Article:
Thursday, March 7, 2013

Bloodfever By Karen Marie Moning - Fever # 2 Book Review

I used to be your average, everyday girl but all that changed one night in Dublin when I saw my first Fae, and got dragged into a world of deadly immortals and ancient secrets. . . .

In her fight to stay alive, MacKayla must find the Sinsar Dubh—a million-year-old book of the blackest magic imaginable, which holds the key to power over the worlds of both the Fae and Man. Pursued by assassins, surrounded by mysterious figures she knows she can’t trust, Mac finds herself torn between two deadly and powerful men: V’lane, the immortal Fae Prince, and Jericho Barrons, a man as irresistible as he is dangerous.

For centuries the shadowy realm of the Fae has coexisted with that of humans. Now the walls between the two are coming down, and Mac is the only thing that stands between them.

I wasn’t thrilled with the first book in this series, Darkfever, so I went into Bloodfever expecting more of the same; annoying main character, annoying Seelie prince death-by-sex fae, frustratingly mysterious Jerricho Barrons, ambiguous evil book, underwhelming character development; all the things that made Darkfever so unsatisfying. But I ended up not only liking Bloodfever, but loving it. It’s like Karen Marie Moning took all the things that didn’t work in Darkfever, fine-tuned them, and turned them into some of the best things about Bloodfever.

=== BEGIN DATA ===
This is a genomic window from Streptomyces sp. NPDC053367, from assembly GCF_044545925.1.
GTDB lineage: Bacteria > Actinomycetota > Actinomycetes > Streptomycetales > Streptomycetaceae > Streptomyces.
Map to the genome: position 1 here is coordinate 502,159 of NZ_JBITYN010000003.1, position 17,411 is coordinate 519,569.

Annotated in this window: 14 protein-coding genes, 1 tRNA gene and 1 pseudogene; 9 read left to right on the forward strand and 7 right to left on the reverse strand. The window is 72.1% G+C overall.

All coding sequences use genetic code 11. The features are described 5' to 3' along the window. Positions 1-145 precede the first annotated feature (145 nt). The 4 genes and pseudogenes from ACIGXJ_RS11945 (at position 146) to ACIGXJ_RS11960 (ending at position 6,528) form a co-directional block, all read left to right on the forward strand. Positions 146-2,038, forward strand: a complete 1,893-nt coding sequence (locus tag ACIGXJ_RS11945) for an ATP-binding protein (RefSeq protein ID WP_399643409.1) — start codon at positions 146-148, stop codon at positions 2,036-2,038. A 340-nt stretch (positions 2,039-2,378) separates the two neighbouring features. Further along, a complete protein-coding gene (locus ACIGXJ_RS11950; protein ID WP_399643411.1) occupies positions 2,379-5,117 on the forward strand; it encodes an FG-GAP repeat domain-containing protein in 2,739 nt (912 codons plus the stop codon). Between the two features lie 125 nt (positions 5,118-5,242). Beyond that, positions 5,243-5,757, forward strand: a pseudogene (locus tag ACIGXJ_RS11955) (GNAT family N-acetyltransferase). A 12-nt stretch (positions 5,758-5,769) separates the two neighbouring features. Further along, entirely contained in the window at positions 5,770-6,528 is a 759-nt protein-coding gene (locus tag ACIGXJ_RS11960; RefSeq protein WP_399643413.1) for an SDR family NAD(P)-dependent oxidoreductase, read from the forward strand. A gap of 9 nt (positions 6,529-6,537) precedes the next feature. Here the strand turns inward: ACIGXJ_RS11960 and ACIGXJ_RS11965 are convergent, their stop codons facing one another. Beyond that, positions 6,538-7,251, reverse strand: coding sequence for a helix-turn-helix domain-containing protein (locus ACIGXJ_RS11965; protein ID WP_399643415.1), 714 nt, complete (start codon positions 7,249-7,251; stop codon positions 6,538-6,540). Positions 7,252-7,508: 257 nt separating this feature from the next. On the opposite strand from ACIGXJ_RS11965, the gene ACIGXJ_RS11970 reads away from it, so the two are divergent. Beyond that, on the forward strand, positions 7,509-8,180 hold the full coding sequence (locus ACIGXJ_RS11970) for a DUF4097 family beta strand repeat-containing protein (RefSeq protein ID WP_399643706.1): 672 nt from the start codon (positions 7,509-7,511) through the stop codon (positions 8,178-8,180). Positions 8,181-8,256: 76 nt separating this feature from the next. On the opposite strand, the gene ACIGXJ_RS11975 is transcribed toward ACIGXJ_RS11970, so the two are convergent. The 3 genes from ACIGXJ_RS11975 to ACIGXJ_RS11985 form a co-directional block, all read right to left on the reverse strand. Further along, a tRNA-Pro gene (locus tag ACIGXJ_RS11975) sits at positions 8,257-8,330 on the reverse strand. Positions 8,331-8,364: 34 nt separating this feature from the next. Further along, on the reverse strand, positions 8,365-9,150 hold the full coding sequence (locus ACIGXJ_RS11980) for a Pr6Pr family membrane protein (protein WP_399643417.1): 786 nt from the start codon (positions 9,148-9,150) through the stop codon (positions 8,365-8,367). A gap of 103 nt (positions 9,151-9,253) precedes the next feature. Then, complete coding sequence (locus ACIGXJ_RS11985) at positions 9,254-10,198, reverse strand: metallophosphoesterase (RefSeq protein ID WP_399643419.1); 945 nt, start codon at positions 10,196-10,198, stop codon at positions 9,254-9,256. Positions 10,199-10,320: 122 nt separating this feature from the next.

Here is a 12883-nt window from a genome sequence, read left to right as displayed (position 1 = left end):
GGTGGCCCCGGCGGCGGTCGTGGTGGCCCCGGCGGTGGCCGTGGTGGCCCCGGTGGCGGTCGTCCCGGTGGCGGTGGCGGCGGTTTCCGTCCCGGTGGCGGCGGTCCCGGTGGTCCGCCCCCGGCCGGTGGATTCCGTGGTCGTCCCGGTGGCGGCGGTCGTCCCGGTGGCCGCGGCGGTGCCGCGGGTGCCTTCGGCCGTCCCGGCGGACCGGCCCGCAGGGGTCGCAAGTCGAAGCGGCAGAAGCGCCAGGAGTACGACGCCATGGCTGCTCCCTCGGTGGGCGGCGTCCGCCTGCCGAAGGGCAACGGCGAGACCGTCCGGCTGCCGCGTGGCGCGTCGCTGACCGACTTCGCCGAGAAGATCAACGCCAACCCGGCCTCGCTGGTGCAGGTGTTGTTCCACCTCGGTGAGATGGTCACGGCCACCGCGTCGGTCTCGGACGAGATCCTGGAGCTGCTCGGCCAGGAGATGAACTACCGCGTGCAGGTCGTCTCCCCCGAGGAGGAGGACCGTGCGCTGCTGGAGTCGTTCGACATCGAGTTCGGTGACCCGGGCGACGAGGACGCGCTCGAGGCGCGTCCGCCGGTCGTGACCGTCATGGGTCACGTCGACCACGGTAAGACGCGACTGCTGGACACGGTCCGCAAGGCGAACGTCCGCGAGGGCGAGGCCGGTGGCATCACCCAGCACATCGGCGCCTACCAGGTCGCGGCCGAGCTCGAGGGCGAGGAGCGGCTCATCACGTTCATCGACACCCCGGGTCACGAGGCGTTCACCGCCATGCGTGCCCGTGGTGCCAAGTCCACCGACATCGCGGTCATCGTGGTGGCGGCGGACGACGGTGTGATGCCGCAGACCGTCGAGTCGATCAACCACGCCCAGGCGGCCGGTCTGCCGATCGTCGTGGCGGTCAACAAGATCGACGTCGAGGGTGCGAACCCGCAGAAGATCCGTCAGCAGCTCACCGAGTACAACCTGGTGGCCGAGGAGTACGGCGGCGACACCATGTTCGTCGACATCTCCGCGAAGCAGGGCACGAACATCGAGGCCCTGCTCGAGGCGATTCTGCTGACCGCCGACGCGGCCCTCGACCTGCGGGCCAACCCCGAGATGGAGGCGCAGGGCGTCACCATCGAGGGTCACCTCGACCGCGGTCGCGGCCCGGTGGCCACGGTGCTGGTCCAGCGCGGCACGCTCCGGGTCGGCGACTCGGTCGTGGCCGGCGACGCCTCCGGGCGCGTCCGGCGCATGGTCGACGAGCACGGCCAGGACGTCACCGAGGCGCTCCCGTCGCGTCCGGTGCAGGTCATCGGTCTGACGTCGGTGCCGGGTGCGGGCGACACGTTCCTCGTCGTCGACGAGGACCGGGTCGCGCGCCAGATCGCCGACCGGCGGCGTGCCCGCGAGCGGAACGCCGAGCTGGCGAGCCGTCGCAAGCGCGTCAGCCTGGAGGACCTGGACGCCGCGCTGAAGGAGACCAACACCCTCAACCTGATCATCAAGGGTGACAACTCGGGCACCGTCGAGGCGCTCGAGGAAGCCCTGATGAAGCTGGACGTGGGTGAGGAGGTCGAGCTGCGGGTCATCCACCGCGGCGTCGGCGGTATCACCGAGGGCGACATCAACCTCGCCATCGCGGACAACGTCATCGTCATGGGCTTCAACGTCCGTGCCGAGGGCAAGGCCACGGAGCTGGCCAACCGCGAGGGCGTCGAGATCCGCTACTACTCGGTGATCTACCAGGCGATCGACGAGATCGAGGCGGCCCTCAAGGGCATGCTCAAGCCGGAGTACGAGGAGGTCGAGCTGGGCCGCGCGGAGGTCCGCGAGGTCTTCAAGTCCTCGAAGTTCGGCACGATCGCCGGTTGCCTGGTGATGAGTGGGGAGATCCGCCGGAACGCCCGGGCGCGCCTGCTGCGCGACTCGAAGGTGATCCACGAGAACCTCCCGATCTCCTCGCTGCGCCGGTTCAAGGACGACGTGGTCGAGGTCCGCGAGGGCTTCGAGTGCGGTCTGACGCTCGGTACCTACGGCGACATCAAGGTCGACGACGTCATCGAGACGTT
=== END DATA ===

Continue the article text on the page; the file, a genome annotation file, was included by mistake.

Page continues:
The biggest two shifts, I think, were Mac herself, and V’lane. I didn’t hate Mac in Darkfever, but I didn’t exactly like her, either. But she shows so much character growth in Bloodfever that by the end, it’s almost hard to believe it’s the same character – but in a good way, not a rushed way.

V’lane…he was my biggest issue with Darkfever. I couldn’t stand him. He seemed like a glorified, immortal, homicidal rapist. Which is why even I’m finding it hard to believe that I’m saying…I like him now. Sure, he’s still got his bad sides, you’re still left unsure whether or not you can trust him, but we see some depth to him, some hidden – dare I say it – chivalry, that was just absent in the last book. Whereas he was the reason I almost didn’t start Bloodfever, he’s one of the reasons I want to get my hands so badly on Faefever.

Jericho Barrons…ah, Barrons. I am filled with just as much burning curiosity about him as I was at the end of Darkfever, maybe more. And I love it. I love him. His interactions with Mac in this one are amazing, especially toward the end, and cause for some great development for both characters. I’m even starting to like the idea of the Sinsar Dubh more, to be bothered by its lack of real backstory less.

That’s not to say Bloodfever didn’t have any problems, though. A lot of chapters, especially the earlier ones, have an annoying habit of wrapping Mac’s current adventure up nice and neatly, until the last one-or-two-sentence paragraph contradicts it. “…Just when I was starting to feel almost happy and good about myself, my life went to hell again.” and things in that vein. For every question answered, there were three more asked, which began to get a tad irritating.

Overall, though, Bloodfever was infinitely better than Darkfever, eliminating all doubts in my mind that I’ll be seeing this series and its characters through to the end.

Bloodfever - 4 out of 5 stars

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